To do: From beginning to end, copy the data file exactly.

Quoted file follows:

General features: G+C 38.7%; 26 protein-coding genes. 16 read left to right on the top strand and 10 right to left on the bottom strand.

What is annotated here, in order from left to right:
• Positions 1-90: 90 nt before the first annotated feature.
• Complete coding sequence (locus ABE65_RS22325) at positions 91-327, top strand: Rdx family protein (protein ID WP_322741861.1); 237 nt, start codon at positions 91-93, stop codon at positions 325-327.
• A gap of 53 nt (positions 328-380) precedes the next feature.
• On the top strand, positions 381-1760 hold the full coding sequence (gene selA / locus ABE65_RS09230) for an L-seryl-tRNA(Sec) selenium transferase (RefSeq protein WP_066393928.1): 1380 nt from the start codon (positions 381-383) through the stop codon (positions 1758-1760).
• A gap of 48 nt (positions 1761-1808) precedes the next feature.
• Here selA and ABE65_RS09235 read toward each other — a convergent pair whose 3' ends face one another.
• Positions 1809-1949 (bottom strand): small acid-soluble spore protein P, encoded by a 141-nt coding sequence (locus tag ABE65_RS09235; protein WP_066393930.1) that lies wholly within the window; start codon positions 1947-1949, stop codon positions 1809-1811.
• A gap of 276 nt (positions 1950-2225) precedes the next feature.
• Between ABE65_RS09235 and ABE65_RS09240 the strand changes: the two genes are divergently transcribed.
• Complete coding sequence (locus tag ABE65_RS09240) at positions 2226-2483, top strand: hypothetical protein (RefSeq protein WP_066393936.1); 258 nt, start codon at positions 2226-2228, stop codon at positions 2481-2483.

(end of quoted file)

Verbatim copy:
General features: G+C 38.7%; 26 protein-coding genes. 16 read left to right on the top strand and 10 right to left on the bottom strand.

What is annotated here, in order from left to right:
• Positions 1-90: 90 nt before the first annotated feature.
• Complete coding sequence (locus ABE65_RS22325) at positions 91-327, top strand: Rdx family protein (protein ID WP_322741861.1); 237 nt, start codon at positions 91-93, stop codon at positions 325-327.
• A gap of 53 nt (positions 328-380) precedes the next feature.
• On the top strand, positions 381-1760 hold the full coding sequence (gene selA / locus ABE65_RS09230) for an L-seryl-tRNA(Sec) selenium transferase (RefSeq protein WP_066393928.1): 1380 nt from the start codon (positions 381-383) through the stop codon (positions 1758-1760).
• A gap of 48 nt (positions 1761-1808) precedes the next feature.
• Here selA and ABE65_RS09235 read toward each other — a convergent pair whose 3' ends face one another.
• Positions 1809-1949 (bottom strand): small acid-soluble spore protein P, encoded by a 141-nt coding sequence (locus tag ABE65_RS09235; protein WP_066393930.1) that lies wholly within the window; start codon positions 1947-1949, stop codon positions 1809-1811.
• A gap of 276 nt (positions 1950-2225) precedes the next feature.
• Between ABE65_RS09235 and ABE65_RS09240 the strand changes: the two genes are divergently transcribed.
• Complete coding sequence (locus tag ABE65_RS09240) at positions 2226-2483, top strand: hypothetical protein (RefSeq protein WP_066393936.1); 258 nt, start codon at positions 2226-2228, stop codon at positions 2481-2483.